And, where will they go? There is no official, city-financed “dog pound” in Worcester. The only facility in the city capable of accepting lost or abandoned animals is the Worcester Animal Rescue League. The Worcester Animal Rescue League is a private, non-profit, limited intake animal shelter, accepting pets only when space is available; Adoptable pets are not euthanized because of time or space constraints. This is our firm policy, and we have worked hard to make this a positive reality for the homeless animals of Worcester County. The Worcester Animal Rescue League currently has only 96 kennels for dogs and 41 cages for cats, plus a very limited number of foster home caregivers. On average, the WARL receives over 2,600 homeless animals each year. And, in the current economy, adoption rates have dropped while surrender rates have climbed.

We are very concerned that the City Council has not thought through the ramifications of the passing of this ordinance. Animal control officers were not consulted. County shelter administrators were not conferred with. What will happen to the numerous pit bulls, pit bull crosses and others mistakenly identified as pit bulls, all of which the city finds itself newly in possession of?

The Worcester Animal Rescue League values the long standing relationship it has built with the City of Worcester. However, it is not currently held by a contract to accept impounded dogs found in Worcester. If this ordinance passes, the Worcester Animal Rescue League will no longer accept dogs from Worcester. The dedicated staff and supporters have worked too hard and advanced the organization too far in the quality of care given to its animals to suddenly reverse our no-kill, limited intake policies. This ordinance would be asking us to take a giant step backwards, becoming once again a kill shelter. We wish to be very clear: The Worcester Animal Rescue League will have no part in euthanizing dogs or any other animal due to breed discrimination.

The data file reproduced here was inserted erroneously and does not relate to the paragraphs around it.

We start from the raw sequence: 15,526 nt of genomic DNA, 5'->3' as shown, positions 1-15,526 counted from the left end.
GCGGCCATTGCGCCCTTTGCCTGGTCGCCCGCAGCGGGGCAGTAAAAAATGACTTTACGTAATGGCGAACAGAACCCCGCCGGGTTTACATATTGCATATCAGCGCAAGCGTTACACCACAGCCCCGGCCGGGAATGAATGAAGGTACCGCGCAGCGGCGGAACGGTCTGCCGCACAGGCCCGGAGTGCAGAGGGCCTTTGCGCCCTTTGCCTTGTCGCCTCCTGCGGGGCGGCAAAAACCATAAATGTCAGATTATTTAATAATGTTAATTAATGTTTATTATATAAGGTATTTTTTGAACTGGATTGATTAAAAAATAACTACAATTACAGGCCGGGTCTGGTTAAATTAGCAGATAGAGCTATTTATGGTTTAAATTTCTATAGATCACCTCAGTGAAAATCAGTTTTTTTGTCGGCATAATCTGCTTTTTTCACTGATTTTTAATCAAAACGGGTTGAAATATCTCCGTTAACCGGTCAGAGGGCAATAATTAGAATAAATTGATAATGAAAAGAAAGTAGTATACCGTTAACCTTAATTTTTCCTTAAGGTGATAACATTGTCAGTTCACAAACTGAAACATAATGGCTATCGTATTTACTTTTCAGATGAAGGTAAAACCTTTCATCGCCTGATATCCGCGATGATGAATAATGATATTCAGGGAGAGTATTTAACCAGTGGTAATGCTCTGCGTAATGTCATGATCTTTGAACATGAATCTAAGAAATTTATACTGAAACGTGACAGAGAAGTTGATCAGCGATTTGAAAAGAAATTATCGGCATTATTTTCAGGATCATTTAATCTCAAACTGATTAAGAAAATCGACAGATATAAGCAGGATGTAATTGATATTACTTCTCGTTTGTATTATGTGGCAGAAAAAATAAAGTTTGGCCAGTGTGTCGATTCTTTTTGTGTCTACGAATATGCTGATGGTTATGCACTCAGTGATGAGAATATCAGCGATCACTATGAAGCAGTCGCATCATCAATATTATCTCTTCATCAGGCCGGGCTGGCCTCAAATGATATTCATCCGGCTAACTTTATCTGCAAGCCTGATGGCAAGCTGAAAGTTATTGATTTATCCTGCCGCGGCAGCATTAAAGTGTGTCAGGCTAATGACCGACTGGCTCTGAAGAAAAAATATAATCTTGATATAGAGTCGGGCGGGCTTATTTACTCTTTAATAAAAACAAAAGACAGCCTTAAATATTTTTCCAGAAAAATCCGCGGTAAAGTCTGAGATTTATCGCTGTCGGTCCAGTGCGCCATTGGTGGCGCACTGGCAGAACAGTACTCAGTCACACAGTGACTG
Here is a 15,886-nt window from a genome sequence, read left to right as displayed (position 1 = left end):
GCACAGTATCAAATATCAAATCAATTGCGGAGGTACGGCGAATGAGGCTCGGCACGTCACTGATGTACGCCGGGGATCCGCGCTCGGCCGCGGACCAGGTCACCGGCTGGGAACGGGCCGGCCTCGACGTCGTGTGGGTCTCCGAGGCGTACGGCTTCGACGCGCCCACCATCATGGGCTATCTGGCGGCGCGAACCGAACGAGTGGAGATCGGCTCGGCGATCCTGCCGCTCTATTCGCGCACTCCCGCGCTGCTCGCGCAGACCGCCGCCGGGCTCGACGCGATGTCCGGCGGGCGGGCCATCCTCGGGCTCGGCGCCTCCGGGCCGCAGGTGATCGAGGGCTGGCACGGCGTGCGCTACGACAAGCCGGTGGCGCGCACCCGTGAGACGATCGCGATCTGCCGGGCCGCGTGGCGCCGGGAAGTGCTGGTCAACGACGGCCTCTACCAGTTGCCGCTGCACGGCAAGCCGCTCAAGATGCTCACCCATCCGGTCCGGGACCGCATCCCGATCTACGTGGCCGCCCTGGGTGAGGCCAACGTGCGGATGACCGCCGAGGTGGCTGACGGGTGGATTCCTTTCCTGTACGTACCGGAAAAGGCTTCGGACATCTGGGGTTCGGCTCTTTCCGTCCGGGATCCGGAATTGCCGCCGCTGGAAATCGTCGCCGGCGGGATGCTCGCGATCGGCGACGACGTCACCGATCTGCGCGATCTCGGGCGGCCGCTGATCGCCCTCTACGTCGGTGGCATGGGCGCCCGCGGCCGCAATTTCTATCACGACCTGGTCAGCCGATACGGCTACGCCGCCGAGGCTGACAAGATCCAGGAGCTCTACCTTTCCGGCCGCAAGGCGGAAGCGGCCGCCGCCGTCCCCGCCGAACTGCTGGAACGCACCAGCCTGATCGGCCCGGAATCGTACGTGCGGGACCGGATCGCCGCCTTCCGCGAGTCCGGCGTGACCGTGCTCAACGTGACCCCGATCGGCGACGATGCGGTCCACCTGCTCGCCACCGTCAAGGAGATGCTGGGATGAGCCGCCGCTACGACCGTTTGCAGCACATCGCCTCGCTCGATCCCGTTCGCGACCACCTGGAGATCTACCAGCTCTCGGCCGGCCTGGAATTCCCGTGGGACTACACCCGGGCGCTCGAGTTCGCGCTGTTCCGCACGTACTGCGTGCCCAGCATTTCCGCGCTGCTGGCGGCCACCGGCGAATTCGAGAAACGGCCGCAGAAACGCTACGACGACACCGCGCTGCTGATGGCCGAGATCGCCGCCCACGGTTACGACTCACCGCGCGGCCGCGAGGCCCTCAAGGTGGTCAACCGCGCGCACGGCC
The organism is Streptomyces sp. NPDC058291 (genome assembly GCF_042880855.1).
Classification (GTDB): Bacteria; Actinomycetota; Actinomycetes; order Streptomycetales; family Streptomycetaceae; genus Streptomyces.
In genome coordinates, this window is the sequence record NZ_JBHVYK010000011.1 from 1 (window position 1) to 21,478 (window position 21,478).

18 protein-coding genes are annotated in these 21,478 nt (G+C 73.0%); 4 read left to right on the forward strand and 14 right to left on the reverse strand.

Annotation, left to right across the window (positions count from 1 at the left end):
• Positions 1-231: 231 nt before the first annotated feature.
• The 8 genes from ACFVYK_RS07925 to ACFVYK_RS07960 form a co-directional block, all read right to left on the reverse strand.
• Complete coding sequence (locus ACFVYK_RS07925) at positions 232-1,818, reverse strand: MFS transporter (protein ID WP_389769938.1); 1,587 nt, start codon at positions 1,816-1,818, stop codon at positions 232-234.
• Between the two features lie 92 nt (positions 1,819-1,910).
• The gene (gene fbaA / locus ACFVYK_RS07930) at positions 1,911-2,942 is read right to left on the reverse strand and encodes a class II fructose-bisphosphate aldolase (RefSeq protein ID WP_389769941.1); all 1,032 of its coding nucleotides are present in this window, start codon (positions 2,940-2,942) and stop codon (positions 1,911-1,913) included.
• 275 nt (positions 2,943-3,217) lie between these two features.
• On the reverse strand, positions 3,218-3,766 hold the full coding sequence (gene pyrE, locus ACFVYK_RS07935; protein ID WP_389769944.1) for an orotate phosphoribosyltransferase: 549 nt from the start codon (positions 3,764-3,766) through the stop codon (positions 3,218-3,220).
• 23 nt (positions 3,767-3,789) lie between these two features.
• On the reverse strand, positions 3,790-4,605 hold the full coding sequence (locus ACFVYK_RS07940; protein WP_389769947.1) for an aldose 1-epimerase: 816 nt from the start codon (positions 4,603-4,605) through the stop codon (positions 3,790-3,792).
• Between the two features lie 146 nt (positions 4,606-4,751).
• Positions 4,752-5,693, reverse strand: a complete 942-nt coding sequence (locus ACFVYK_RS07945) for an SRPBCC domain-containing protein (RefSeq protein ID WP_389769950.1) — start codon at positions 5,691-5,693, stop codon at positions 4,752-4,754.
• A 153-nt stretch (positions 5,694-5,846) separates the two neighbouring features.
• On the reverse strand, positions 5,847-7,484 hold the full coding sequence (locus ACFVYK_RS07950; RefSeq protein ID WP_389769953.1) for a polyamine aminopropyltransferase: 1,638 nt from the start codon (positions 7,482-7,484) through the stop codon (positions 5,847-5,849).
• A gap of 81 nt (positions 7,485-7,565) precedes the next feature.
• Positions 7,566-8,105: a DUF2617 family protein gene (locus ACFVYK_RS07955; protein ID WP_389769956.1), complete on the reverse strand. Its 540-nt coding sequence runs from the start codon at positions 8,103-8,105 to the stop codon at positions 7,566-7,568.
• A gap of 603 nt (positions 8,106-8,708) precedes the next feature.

We all know that each animal is an individual. The staff and volunteers at the Worcester Animal Rescue League care for thousands of animals each year (including many wonderful pit bulls, which happily find forever homes throughout the county and beyond) and do not believe in discriminating
against a specific breed of animal. What’s more, most animal behaviorists agree that humans are the cause of the vast majority of behavior issues.